The reflective educator.Am Psychol. 1995 Dec; 50(12):975-83.AP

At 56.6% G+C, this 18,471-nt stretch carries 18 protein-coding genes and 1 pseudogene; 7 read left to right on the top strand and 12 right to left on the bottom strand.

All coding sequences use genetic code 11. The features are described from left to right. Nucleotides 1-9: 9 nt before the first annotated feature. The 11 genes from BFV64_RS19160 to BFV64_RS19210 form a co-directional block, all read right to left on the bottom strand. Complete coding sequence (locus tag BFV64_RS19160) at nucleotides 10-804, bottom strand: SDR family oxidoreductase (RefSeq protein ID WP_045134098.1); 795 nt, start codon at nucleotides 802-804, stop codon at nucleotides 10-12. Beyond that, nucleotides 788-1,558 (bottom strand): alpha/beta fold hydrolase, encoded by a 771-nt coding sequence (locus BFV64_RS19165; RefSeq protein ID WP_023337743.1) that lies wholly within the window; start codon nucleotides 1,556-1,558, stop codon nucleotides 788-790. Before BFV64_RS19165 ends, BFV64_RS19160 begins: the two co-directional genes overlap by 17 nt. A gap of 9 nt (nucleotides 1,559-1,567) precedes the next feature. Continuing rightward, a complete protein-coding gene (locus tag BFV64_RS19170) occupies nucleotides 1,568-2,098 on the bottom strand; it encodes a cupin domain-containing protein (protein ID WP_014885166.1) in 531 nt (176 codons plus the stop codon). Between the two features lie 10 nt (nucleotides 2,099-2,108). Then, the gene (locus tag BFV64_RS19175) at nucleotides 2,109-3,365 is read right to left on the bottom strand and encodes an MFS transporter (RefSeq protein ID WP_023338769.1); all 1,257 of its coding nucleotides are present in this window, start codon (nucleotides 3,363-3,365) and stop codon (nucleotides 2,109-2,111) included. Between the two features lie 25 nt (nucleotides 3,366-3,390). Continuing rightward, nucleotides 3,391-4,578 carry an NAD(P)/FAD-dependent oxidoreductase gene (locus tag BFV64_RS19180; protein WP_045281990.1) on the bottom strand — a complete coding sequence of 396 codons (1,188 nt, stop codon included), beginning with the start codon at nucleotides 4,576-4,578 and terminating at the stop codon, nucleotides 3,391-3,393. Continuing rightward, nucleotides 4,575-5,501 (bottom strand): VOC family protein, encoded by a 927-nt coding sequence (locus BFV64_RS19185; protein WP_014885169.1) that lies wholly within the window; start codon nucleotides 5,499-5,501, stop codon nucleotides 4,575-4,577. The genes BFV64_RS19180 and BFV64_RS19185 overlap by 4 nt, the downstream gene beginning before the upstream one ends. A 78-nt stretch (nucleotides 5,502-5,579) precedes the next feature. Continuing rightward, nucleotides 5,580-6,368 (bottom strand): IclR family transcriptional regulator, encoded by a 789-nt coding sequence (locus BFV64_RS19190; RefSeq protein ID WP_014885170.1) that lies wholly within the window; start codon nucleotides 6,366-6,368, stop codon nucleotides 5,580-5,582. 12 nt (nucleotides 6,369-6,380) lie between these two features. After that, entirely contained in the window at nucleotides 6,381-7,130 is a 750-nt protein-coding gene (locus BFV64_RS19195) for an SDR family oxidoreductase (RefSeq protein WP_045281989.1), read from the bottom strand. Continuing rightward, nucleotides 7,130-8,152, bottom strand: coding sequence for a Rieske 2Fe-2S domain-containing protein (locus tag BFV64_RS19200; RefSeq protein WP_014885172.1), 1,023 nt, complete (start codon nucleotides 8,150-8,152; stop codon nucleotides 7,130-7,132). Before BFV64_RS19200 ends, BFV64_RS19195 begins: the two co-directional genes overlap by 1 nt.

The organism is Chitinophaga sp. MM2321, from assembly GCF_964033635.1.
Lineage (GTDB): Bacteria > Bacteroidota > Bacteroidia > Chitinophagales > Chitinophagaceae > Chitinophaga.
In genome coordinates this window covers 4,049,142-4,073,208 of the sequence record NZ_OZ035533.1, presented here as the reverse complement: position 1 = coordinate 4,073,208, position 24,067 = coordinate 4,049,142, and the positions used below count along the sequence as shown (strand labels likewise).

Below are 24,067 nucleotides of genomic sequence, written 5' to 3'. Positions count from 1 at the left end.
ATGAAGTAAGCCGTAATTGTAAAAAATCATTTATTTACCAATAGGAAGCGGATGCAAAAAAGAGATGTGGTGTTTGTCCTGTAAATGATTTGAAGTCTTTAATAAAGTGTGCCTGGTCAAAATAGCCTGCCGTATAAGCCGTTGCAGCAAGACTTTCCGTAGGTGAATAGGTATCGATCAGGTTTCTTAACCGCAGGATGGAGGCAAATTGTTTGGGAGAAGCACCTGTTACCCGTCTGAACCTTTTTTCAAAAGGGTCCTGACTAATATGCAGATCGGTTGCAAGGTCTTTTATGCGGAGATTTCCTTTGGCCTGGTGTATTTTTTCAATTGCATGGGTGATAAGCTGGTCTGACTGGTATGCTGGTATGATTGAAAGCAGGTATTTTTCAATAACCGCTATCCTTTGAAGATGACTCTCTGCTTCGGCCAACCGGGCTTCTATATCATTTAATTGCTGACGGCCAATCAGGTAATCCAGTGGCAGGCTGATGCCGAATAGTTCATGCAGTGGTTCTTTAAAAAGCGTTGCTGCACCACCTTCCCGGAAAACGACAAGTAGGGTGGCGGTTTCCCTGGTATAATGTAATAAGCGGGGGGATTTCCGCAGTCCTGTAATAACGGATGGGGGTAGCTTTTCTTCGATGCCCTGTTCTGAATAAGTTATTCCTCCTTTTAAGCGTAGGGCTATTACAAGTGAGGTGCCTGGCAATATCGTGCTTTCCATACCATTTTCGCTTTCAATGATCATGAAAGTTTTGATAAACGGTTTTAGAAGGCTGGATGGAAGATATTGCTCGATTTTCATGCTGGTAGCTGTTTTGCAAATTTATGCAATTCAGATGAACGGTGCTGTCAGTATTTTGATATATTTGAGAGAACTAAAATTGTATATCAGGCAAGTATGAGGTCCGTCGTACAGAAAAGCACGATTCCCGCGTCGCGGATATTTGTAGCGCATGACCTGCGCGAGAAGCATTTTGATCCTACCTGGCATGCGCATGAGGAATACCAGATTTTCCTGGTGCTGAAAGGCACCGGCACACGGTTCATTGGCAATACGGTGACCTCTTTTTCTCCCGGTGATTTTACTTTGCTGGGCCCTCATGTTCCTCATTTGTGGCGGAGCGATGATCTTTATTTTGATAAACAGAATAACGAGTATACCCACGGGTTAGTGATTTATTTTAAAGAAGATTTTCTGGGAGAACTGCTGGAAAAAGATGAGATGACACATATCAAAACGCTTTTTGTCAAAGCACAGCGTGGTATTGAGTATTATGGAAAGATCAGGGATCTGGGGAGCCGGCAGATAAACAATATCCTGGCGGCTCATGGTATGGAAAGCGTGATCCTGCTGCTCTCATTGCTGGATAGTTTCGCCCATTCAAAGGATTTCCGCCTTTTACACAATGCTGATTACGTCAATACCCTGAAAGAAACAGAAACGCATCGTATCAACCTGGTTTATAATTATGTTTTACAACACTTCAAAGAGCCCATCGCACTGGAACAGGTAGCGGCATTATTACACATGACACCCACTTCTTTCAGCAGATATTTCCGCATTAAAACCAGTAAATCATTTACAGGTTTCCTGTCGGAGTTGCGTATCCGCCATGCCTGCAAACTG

Since the Boulder conference on training in clinical psychology in 1949, at least 13 national conferences have been convened to examine issues in training for practice in psychology, all based on the assumption that extensive training is required to develop professional skills in psychotherapy, psychodiagnosis, and related professional functions. This assumption is challenged by a large body of research that fails to show any relationship between training and efficacy in common forms of practice. Educators of professional psychologists are urged to heed the challenge closely and examine its implications critically. At the same time, educators of researchers in psychology are encouraged to examine common assumptions about the nature of practice in psychology and to consider conceptions of professional work that emphasize reflection in action and disciplined inquiry, rather than psychotherapy and psychodiagnosis, as defining features. Education for practice is neither science nor art, but a profession in itself. When the educational process is approached from this vantage point, novel opportunities for systematic investigation emerge. Decisive studies of the appropriate kind have yet to be done.